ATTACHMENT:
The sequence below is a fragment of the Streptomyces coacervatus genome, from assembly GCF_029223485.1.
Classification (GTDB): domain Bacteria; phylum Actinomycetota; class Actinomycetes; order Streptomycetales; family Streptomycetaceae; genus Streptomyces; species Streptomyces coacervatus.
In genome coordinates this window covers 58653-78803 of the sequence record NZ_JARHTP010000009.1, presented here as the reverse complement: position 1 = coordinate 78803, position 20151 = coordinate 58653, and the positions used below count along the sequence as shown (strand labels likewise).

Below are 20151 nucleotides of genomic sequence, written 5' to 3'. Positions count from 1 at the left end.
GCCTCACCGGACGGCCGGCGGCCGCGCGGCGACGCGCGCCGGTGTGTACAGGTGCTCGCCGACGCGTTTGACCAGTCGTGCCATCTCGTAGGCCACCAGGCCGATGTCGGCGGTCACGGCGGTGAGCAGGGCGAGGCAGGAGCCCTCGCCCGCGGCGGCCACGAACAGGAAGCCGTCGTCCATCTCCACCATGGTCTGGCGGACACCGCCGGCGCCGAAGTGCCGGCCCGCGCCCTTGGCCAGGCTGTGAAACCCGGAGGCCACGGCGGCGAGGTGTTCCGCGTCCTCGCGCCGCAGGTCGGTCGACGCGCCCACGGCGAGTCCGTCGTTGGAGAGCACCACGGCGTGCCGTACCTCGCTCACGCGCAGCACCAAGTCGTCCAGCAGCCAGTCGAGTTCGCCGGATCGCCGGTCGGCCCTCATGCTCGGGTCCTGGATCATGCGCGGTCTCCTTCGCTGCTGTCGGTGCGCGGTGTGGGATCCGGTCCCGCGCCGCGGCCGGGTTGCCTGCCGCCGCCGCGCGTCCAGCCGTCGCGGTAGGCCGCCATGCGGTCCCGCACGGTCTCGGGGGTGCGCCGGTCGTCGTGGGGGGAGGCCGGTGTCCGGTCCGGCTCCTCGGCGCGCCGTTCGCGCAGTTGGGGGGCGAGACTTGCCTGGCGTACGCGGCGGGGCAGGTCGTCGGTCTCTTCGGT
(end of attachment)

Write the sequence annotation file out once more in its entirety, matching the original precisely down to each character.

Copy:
The sequence below is a fragment of the Streptomyces coacervatus genome, from assembly GCF_029223485.1.
Classification (GTDB): domain Bacteria; phylum Actinomycetota; class Actinomycetes; order Streptomycetales; family Streptomycetaceae; genus Streptomyces; species Streptomyces coacervatus.
In genome coordinates this window covers 58653-78803 of the sequence record NZ_JARHTP010000009.1, presented here as the reverse complement: position 1 = coordinate 78803, position 20151 = coordinate 58653, and the positions used below count along the sequence as shown (strand labels likewise).

Below are 20151 nucleotides of genomic sequence, written 5' to 3'. Positions count from 1 at the left end.
GCCTCACCGGACGGCCGGCGGCCGCGCGGCGACGCGCGCCGGTGTGTACAGGTGCTCGCCGACGCGTTTGACCAGTCGTGCCATCTCGTAGGCCACCAGGCCGATGTCGGCGGTCACGGCGGTGAGCAGGGCGAGGCAGGAGCCCTCGCCCGCGGCGGCCACGAACAGGAAGCCGTCGTCCATCTCCACCATGGTCTGGCGGACACCGCCGGCGCCGAAGTGCCGGCCCGCGCCCTTGGCCAGGCTGTGAAACCCGGAGGCCACGGCGGCGAGGTGTTCCGCGTCCTCGCGCCGCAGGTCGGTCGACGCGCCCACGGCGAGTCCGTCGTTGGAGAGCACCACGGCGTGCCGTACCTCGCTCACGCGCAGCACCAAGTCGTCCAGCAGCCAGTCGAGTTCGCCGGATCGCCGGTCGGCCCTCATGCTCGGGTCCTGGATCATGCGCGGTCTCCTTCGCTGCTGTCGGTGCGCGGTGTGGGATCCGGTCCCGCGCCGCGGCCGGGTTGCCTGCCGCCGCCGCGCGTCCAGCCGTCGCGGTAGGCCGCCATGCGGTCCCGCACGGTCTCGGGGGTGCGCCGGTCGTCGTGGGGGGAGGCCGGTGTCCGGTCCGGCTCCTCGGCGCGCCGTTCGCGCAGTTGGGGGGCGAGACTTGCCTGGCGTACGCGGCGGGGCAGGTCGTCGGTCTCTTCGGT